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Students Learn About Domestic Violence & Sexual Assault
Tuesday, 05 October 2010

October 5-- What do you do if you're a victim of date rape?  Don't keep it a secret, according to Cristina Dumitrescu with Georgia Legal Services. 

"I really didn't really realize it until I started working with Georgia Legal Services and started having domestic violence victims coming in who are 17 and 18 years old.  I started talking on college campuses to students and that's why were here is to get the word out and encourage people to communicate and to seek help if they need it," she says.

Dumitrescu was part of a Domestic Violence Awareness Month presentation Tuesday at Brewton Parker College in Mount Vernon.  She says many date rapes occur after drinking too much, "Consensual sex is when both parties agree to it.  If one party is drunk and has no capacity to make decisions, you are probably not ready to decide if you want to have sex."

Over 80 percent of women who are date raped never report it, but they should, according to Dumitrescu.  "She should seek help.  Tell somebody, a counselor, Georgia Legal Services, your parents and hopefully that person will be able to help lead you to the right place, but don'tbe quiet and just sweep it under the rug," she advises.

Perception of Males Can Perpetuate Domestic Violence 

One in four women in the U.S. experiences some type of domestic violence.  Anna Robertson with the Georgia Network to End Sexual Assault located in Atlanta, says its due in part to our culture and its perception of the male role in society.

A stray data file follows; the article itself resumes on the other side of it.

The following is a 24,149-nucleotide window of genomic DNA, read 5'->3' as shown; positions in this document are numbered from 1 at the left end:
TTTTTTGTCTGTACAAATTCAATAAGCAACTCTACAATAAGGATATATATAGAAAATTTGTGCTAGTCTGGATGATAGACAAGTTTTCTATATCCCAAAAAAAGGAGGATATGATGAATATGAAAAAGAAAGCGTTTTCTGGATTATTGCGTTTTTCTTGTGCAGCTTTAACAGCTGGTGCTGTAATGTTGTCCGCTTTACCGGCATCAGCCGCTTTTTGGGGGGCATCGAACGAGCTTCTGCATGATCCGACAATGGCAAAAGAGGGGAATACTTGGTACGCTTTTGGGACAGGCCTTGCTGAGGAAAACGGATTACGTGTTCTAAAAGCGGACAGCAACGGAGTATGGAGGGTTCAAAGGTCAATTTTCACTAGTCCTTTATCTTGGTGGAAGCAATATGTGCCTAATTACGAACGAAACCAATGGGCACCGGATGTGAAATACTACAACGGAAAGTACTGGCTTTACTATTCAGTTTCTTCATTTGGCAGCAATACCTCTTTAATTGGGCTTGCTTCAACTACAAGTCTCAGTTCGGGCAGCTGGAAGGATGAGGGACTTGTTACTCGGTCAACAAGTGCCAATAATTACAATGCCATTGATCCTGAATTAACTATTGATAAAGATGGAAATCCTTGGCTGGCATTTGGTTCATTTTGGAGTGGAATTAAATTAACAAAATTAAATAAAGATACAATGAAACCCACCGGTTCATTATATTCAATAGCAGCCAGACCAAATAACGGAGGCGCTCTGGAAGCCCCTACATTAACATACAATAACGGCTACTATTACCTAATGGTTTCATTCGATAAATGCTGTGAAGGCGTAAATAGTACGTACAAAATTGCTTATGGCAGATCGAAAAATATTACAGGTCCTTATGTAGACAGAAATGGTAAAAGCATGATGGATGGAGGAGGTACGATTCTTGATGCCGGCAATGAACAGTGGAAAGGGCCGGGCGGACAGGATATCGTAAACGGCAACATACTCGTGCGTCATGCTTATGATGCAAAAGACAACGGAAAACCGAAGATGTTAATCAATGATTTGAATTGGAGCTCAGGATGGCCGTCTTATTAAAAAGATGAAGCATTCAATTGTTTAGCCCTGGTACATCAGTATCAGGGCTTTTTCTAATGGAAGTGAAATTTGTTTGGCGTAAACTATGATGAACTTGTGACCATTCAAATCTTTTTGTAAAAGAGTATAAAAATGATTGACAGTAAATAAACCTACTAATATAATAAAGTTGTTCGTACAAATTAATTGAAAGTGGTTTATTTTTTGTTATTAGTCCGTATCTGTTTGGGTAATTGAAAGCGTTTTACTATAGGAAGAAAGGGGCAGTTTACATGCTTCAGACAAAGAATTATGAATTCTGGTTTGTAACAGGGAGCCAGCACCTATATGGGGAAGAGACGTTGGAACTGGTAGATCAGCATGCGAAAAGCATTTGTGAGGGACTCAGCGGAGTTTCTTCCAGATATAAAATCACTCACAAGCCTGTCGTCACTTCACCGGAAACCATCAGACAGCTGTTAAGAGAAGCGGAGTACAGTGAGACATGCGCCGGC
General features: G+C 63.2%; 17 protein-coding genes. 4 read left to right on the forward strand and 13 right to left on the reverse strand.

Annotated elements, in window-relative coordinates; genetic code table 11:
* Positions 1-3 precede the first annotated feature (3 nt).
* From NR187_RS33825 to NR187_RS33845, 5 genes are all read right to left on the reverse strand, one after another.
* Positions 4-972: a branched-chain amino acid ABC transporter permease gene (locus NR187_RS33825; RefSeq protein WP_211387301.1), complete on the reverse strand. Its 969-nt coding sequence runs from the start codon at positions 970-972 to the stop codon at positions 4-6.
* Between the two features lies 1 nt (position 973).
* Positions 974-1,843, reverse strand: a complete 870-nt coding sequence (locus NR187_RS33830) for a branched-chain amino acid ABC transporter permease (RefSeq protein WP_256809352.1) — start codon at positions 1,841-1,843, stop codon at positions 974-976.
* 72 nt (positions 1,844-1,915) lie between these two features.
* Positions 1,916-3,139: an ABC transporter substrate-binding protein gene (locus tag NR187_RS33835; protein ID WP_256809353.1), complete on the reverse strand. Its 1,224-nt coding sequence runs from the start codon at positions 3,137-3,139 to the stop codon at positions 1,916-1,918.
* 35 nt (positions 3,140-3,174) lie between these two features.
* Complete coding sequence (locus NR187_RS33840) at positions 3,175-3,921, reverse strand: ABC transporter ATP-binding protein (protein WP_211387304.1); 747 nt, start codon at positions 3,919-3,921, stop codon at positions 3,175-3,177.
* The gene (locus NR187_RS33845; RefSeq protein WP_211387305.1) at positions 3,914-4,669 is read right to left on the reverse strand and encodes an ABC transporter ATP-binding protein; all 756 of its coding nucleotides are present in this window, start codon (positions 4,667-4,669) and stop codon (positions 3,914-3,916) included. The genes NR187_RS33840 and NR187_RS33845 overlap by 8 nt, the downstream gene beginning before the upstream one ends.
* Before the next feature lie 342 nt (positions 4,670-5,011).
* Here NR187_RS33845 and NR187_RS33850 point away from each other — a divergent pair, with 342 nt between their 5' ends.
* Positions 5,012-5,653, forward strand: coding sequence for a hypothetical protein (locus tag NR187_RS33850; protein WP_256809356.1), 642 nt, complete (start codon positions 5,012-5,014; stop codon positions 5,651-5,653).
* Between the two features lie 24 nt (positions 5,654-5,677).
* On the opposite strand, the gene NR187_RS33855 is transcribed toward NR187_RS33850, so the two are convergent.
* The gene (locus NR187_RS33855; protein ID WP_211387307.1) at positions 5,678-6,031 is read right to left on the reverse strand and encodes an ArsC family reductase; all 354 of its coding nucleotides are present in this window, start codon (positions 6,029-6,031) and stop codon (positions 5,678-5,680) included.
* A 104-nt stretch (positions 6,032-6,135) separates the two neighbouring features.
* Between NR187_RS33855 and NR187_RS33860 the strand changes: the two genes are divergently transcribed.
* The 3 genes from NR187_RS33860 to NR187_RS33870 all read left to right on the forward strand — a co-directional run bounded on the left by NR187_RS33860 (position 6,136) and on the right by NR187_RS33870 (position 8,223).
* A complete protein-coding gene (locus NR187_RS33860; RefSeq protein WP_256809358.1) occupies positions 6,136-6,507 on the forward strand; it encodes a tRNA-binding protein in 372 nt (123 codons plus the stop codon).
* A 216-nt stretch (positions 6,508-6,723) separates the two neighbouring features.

"The perception is that males are the aggressor in the relationship, that males dominate relationships and the traditional role of men is to be the provider.  Sometimes that's been turned on its head to say men are to be in control of a relationship and in control of all things that are going on.  Sometime that kind of thinking in a family and community can allow a violent perpertrator to continue to commit violence against his family, his children and even people outside the family," she says.

In order to get out of such relationships, Robertson advises women to make connections.  "They can talk with people within their community, their family, their friends and their church.  Don't be isolated.  We don't always know we're perpetuating violence, so if someone can keep connections with people around them it can really be the key to saving someone's life," Robertson says.

In the Toombs County area, The Refuge Domestic Violence Shelter is a point of contact for women experiencing domestic violence.  It's Director is Betty Dell Williams at 538-9935.

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